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Biography

Jump to: Overview (3)  | Mini Bio (1)  | Trivia (4)  | Salary (2)

Overview (3)

Born in Atlantic City, New Jersey, USA
Died in Woodland Hills, Los Angeles, California, USA
Nickname Zug

Mini Bio (1)

Albert Zugsmith was born on April 24, 1910 in Atlantic City, New Jersey, USA. He was a producer and director, known for Touch of Evil (1958), Dondi (1961) and Two Roses and a Golden Rod (1969). He died on October 26, 1993 in Woodland Hills, Los Angeles, California, USA.

Trivia (4)

Outfoxed "Beat" authors Jack Kerouac ("On the Road") and John Clellon Holmes ("Go") to lay claim to the term "The Beat Generation". In the early 1950s Kerouac was disturbed that his friend Holmes managed to get his "Beat Generation" novel "Go" into print before his own was published ("Go", in which Kerouac is a main character, was published in 1952, while "On the Road" was not published until 1957). Kerouac was worried that Holmes was plagiarizing him, although Holmes was careful to credit Kerouac with creating the term "Beat" for their generation, and much of the material was common amongst them and other writers of their circle, such as Allen Ginsberg. Ironically, Zugsmith outfoxed Kerouac by copyrighting the term "The Beat Generation", which he used as the title of his egregious eponymous exploitation film (The Beat Generation (1959)), which was released by MGM in 1959. A year later the studio released a film of Kerouac's novel "The Subterraneans" (The Subterraneans (1960)), made by with top talent. It proved to be a major disappointment, as it grossly misrepresented the scene (as well as Kerouac's novel). Ironically, "The Subterraneans" probably is the premier contemporary movie about the Beats, as so few "Beat" movies were made ("On the Road" has never been filmed), the phenomenon occurring during a time of strict screen censorship in the US. By the time censorship was lifted in 1967, the Beats had been supplanted by the Hippies.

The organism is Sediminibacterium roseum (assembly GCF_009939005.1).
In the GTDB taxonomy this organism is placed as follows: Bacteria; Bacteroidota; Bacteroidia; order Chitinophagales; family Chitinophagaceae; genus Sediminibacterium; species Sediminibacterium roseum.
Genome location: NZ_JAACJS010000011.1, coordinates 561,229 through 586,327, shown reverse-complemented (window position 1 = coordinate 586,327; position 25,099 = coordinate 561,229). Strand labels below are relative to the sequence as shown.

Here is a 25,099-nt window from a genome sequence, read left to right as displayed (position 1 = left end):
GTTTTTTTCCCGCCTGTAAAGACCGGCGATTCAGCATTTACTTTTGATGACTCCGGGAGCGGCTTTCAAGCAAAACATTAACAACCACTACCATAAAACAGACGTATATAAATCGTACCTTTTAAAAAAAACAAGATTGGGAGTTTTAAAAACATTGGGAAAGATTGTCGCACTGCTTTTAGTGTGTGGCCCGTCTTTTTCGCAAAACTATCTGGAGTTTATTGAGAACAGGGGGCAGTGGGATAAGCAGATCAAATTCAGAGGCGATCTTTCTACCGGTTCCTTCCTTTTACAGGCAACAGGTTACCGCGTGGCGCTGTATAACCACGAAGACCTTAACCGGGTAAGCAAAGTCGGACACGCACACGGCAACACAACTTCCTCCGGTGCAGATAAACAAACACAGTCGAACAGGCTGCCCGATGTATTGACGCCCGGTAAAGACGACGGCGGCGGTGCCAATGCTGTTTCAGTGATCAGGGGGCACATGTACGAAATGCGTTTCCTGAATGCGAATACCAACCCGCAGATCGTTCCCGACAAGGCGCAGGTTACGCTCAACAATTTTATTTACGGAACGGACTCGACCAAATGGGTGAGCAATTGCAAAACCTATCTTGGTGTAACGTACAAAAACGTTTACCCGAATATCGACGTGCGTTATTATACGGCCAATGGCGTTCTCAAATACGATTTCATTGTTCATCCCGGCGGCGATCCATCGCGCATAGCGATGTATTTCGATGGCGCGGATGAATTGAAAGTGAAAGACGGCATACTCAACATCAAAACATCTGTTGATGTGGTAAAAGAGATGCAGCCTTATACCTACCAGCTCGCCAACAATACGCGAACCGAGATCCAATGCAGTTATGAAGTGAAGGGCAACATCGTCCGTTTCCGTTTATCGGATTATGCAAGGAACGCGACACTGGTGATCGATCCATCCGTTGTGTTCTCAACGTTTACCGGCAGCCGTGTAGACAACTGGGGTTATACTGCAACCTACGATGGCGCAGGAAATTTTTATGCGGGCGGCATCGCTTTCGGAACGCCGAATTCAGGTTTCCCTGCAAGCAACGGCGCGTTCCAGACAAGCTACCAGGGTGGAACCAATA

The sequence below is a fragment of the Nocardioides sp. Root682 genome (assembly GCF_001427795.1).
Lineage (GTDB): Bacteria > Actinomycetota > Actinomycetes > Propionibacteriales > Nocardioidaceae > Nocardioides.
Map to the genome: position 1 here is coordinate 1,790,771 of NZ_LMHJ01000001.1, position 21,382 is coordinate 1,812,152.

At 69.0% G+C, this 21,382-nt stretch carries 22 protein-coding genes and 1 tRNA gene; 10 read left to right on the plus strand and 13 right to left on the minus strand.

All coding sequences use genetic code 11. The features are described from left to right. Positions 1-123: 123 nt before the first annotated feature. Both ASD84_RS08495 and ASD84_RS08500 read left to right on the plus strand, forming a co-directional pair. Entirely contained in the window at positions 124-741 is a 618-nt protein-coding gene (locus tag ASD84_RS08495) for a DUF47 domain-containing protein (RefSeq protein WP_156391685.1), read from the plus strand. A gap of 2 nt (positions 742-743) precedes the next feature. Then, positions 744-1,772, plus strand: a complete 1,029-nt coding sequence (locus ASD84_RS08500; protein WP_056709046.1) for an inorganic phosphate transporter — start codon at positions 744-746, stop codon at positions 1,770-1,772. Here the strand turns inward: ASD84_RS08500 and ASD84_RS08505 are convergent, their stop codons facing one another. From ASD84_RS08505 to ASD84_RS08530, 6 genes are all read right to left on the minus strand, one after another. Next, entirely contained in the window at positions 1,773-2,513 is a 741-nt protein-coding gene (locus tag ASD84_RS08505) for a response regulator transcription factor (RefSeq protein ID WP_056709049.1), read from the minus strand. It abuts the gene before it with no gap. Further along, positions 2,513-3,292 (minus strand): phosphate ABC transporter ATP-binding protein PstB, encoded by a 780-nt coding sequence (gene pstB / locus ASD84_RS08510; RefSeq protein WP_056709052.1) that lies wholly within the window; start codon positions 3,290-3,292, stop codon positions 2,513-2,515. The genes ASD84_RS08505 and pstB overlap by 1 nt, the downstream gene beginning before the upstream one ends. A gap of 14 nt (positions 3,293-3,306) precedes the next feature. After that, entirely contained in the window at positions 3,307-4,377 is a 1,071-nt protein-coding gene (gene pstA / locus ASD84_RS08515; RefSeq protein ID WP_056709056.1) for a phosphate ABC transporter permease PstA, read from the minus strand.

Served as the first lawyer for "Superman" creators Jerry Siegel and Joe Schuster. They sough greater creative and financial control from National (DC) Comics in regards to licensing, general comic book profits and creative credit. Zugsmith's career then turned to film production. As it turned out, he wasn't able to get Siegel and Schuster what they wanted.
A genial, multi-faceted entrepreneur already in his teens. Founded the Atlantic City (NJ) newspaper "Daily World" in 1935, also acting as its publisher and editor. Subsequently active as consultant to newspapers, radio and television stations. As an attorney, represented Jerry Siegel and Joe Shuster in their 1948 lawsuit against DC Comics. First in Hollywood as a band publicist, later returned as producer of prestige films directed by Orson Welles and Douglas Sirk at Universal. Subsequently headed his own independent production company, turning out cheaply made exploitation films. Best of these, and accorded cult status, is Confessions of an Opium Eater (1962), starring Vincent Price.
Al had a daughter, Patty Zugsmith, who was born around 1942 and went to Van Nuys High School in the San Fernando Valley,(Los Angeles) during the late 1950s.

Salary (2)

Captive Women (1952) $2,500
Female on the Beach (1955) $450 /week

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